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Math Help - Componets of vectors

  1. #1
    Junior Member cinder's Avatar
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    Componets of vectors

    Let the angle \theta be the angle that the vector \vec{A} makes with the +x-axis, measured counterclockwise from that axis. Find the angle \theta for a vector that has the following components.

    First one is A_{x}=1.30 m, A_{y}= -3.40.

    I've read the section, but it's not helping. It lists a couple of equations such as \frac{A_{x}}{A}=\cos\theta, but I don't see how that helps me.
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  2. #2
    is up to his old tricks again! Jhevon's Avatar
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    Quote Originally Posted by cinder View Post
    Let the angle \theta be the angle that the vector \vec{A} makes with the +x-axis, measured counterclockwise from that axis. Find the angle \theta for a vector that has the following components.

    First one is A_{x}=1.30 m, A_{y}= -3.40.

    I've read the section, but it's not helping. It lists a couple of equations such as \frac{A_{x}}{A}=\cos\theta, but I don't see how that helps me.
    I assume by A_x you mean the horizontal displacement, and by A_y you mean the vertical displacement. If so, draw a diagram of it. You will end up with a right-triangle (with legs 1.3 and 3.40), use the appropriate trig ratio to find the desired angle, which would end up being the one you were given i believe: \cos \theta = \frac {A_x}{A}, where A is the length of the hypotenuse. remember, you want to describe the angle as the angle obtained by going anti-clockwise from the positive x-axis
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  3. #3
    Junior Member cinder's Avatar
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    Ugh. Nevermind. I keep asking stupid questions and answering them myself.
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  4. #4
    Junior Member cinder's Avatar
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    Okay, I'm not sure where \theta is.

    \frac{A_{x}}{A}=0.36=\cos\theta, but what's next?
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    is up to his old tricks again! Jhevon's Avatar
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    Quote Originally Posted by cinder View Post
    Okay, I'm not sure where \theta is.
    the hypotenuse is in the fourth quadrant, correct? \theta is the angle that goes from the positive x-axis counterclockwise (that is it goes from the 1st quad to the second to the third to the fourth and stops on the hypotenuse of the right-triangle.
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  6. #6
    Junior Member cinder's Avatar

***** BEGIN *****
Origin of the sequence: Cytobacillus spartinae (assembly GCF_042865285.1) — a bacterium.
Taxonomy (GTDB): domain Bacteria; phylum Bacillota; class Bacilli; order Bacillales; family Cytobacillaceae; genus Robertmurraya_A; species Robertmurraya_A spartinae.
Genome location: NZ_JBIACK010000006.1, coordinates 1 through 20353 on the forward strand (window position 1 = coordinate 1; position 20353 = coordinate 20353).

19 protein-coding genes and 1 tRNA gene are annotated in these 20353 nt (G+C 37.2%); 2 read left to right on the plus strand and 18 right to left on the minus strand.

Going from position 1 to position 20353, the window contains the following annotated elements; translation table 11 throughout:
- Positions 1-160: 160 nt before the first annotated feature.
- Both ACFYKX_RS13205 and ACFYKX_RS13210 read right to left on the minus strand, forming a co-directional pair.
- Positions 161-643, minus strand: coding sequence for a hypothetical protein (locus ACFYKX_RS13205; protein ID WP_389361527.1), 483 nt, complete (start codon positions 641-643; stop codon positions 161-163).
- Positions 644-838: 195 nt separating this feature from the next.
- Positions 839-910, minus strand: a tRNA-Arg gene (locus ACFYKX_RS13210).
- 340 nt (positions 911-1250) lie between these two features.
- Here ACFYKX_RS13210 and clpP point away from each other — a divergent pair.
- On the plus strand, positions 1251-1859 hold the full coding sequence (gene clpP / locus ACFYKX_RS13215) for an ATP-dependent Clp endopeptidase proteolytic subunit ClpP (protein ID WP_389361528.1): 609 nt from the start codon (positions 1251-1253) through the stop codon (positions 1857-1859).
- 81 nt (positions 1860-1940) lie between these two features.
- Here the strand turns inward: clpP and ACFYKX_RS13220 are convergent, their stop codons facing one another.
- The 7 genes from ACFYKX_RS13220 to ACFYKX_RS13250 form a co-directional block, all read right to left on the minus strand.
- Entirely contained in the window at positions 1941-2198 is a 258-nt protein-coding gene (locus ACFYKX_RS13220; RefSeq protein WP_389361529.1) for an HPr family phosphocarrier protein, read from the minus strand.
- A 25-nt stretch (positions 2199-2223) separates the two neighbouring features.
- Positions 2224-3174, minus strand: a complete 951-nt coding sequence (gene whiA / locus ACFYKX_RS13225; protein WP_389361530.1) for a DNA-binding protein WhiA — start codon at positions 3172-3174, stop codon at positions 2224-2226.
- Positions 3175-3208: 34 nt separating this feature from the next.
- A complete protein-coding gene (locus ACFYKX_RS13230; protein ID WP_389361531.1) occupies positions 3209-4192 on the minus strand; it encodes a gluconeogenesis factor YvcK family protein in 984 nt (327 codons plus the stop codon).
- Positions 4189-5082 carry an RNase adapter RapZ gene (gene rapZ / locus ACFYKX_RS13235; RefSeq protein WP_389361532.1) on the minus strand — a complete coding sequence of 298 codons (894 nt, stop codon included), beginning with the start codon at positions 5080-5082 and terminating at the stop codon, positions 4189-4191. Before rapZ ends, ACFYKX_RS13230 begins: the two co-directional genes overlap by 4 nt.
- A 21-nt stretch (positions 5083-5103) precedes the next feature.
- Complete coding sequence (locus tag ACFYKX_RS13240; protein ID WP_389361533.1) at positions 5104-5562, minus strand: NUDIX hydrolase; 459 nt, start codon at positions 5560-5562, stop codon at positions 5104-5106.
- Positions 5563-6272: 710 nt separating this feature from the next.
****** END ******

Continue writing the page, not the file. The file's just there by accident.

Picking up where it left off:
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    I keep getting 1.20, but I know that's not right.
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  7. #7
    Junior Member cinder's Avatar
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    The answer is 291, but I have no idea how they got it.
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  8. #8
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    You are having bioth Domain/Range and Calculator Setting problems.

    1) Once you have determined the Quadrant, do NOT be dissuaded from that quadrant. The Range of the arccosine function is [0,\pi]. There is no Fourth Quadrant in there. It is the end user's responsibility to translate the result to the proper quadrant if [0,\pi] is unsatisfactory. The inverse cosine function on your calculator WILL NOT give you a result in the Fourth Quadrant.

    2) Your calculator is NOT telling you 1.20. It is TRYING to tell you 1.20 Radians. Cconvert it to degrees. Better yet, if you want degrees, feel free to put your calculator in degrees mode. It should give you 69.075, which still is not correct because that's in the First Quadrant. You have to fix it by point 1).

    3) Why cosine when you've a perfectly good inverse tangent to solve the problem? Are you doing vectors and leaning on dot products defined as cosines? I guess that would motivate such behavior. It's still a little irritating to force a more difficult solution.
    Last edited by TKHunny; August 27th 2007 at 04:37 AM. Reason: Add point 3)
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  9. #9
    Junior Member cinder's Avatar
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    Well, I can see that 360 - 69 = 291, but I really can't see why that gives me the correct result.

    I had to do three more like these, and I'm given four tries each. I missed two completely and got the other two right after a few tries. The remaining three problems put a triangle into one of the remaining three quadrants (I, II, and III).
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  10. #10
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    Inverse Functions give only hints. The end user muat get the answer in the correct quadrant.

    I would do it this way (being forced to use the cosine).

    y-component is negative
    x-component is positive
    The result is in Quadrant IV

    acos(1.3/13.25) = 1.206 rad = 69.075

    This is a reference angle in Quadrant I.

    The angle with identical reference in Quadrant IV is 360 - 69.075 = 290.925

    If you would like, you can define your own Inverse Cosine function. Give it whatever Range you need. You are not stuck with the standard definition.
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